This list of songs is inspired by a list published by radio station, KEXP, from Seattle in 2010. For the most part, I will faithfully countdown from their list, from Song #500 to Song #1. So, when you see the song title listed as something like: “KEXP: Song #XXX”….it means that I am working off of the official KEXP list. If I post the song title as being: “KTOM: Song #xxx”….it means I have gone rogue and am inserting a song choice from my own personal list of tunes I really like. In either case, you are going to get to hear a great song and learn the story behind it. Finally, I am not a music critic nor a musician. I am a music fan and an armchair storyteller. Enough said! Let’s get on to today’s song.
KEXP: The Top 500 Songs in Modern Music History.
Song #417: Strange Fruit by BIllie Holliday.
“Strange Fruit” is one of the oldest songs in this entire list of 500 songs! It was recorded and released prior to World War II. Billie Holiday gained fame from her show stopping rendition of “Strange Fruit” but, originally, the song was written and released by a Jewish writer named Abel Meeropol, who wrote the lyrics and arranged the music, while his wife, Laura Duncan, sang the song. Together, Meeropol and Duncan sang, “Strange Fruit” as a protest song, in various New York City venues, including Madison Square Gaden. It was at one of these NYC nightspots that Billie Holliday was introduced to the song. She recorded it not long thereafter and it became a staple of her live shows.
However, all is not peachy, when it comes to “Strange Fruit”. First of all, the song describes the horrific sight of black men being lynched in the southern US; specifically, a highly-publicized news photo of the lynching of two men named Thomas Shipp and Abram Smith. A song about racial injustice is controversial in our modern times, let alone, half a century ago. So, when Billie Holliday stated that she wanted to record it, her record company (Columbia) refused to allow her to do so. They feared a public backlash; especially, from record buyers in the south. Holliday turned to her usual record produced, John Hammond but, he refused to touch the song, either. Finally, after performing the song, acapella, for numerous other producers and record label executives, a man named Milt Gabler at Commodore Records agreed to record the song. Holliday was granted a one-song release from her contract at Columbia (who wanted nothing to do with the song) and Holliday finally recorded, “Strange Fruit”.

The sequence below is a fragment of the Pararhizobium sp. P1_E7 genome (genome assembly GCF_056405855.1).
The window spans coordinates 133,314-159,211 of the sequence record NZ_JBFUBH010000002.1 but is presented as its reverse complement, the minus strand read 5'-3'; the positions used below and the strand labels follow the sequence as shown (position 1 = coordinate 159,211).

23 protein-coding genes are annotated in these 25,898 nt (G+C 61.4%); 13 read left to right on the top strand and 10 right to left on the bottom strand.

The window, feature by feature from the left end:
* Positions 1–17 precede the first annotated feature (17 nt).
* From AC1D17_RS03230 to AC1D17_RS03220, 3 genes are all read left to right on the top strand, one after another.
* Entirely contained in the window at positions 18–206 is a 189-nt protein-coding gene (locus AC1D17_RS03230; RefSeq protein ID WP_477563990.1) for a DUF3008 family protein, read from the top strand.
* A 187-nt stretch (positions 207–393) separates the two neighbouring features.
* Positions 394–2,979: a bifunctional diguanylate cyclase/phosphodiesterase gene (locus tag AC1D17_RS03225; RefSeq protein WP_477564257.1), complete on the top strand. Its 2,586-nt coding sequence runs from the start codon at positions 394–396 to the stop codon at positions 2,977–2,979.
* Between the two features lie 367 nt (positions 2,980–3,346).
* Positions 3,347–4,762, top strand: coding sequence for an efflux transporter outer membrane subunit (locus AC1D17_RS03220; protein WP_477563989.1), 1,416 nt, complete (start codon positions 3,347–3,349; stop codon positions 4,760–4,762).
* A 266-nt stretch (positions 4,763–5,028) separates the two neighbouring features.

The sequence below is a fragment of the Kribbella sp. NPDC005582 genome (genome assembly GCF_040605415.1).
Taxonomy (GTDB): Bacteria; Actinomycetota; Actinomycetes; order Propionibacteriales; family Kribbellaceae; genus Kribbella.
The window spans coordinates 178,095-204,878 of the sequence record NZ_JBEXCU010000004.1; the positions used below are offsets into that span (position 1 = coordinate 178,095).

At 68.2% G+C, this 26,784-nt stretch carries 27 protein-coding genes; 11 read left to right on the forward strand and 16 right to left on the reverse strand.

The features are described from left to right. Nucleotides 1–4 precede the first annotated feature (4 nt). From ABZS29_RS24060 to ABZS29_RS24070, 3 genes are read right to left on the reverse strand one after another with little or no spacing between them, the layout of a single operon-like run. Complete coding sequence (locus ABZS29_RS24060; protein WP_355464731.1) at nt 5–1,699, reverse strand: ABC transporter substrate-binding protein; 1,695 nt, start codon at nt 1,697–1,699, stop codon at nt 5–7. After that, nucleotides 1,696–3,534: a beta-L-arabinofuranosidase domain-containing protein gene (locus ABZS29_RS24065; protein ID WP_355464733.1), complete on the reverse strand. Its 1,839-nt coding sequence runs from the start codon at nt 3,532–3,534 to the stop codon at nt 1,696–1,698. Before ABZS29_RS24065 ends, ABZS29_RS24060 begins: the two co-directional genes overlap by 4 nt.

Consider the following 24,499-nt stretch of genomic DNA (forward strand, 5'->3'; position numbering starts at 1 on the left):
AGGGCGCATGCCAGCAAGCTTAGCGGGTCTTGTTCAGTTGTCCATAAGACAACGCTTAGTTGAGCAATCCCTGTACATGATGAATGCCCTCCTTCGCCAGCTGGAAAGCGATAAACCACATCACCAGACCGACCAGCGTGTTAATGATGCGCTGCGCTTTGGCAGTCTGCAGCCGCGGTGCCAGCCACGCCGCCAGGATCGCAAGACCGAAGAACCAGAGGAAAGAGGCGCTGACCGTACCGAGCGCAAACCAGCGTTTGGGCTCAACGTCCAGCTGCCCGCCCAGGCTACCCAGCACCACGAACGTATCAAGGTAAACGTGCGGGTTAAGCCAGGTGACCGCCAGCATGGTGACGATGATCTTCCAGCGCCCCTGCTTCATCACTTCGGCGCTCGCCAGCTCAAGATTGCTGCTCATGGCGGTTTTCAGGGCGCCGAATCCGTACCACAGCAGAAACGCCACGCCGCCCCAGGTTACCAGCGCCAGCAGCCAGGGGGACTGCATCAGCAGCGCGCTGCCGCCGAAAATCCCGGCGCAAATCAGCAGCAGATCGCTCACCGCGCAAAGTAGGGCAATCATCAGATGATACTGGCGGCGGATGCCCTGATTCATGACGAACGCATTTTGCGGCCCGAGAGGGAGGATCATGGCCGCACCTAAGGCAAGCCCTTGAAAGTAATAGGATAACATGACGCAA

“Strange Fruit” is such a powerful song, sung in such a powerful way, that Holliday didn’t think it fair for another song to have to follow it when she performed live. So, “Strange Fruit” always closed her shows. When she sang it, which was often in nightclubs or supper clubs, she had a strict rule that the house lights had to all be shut off, all table service by waiters and waitresses had to pause and that the only thing going on was to be a spotlight shining on her as she sang. Suffice to say, the effect was very moving and served to highlight the solemnity of the subject matter of “Strange Fruit”. Time Magazine has listed “Strange Fruit” as the most important song of the entire 20th Century. The song has been inducted into the Rock n’ Roll Hall of Fame and the US Library of Congress for its contribution to the cultural fabric of the US.
“Strange Fruit” depicts a sad chapter in US History; one that continues to be an issue, even to this day. I would encourage you to “enjoy”, as I close out this post but, that would be wrong. Instead, I offer this song in tribute to those who have suffered at the hands of racial violence and injustice in the past and to those who continue to be affected today.
The link to the music video for Strange Fruit can be found here.
A website dedicated to maintaining the legacy of Billie Holliday can be accessed by clicking on the link here.
Thanks to KEXP for supporting important music. A link to their website can be found here.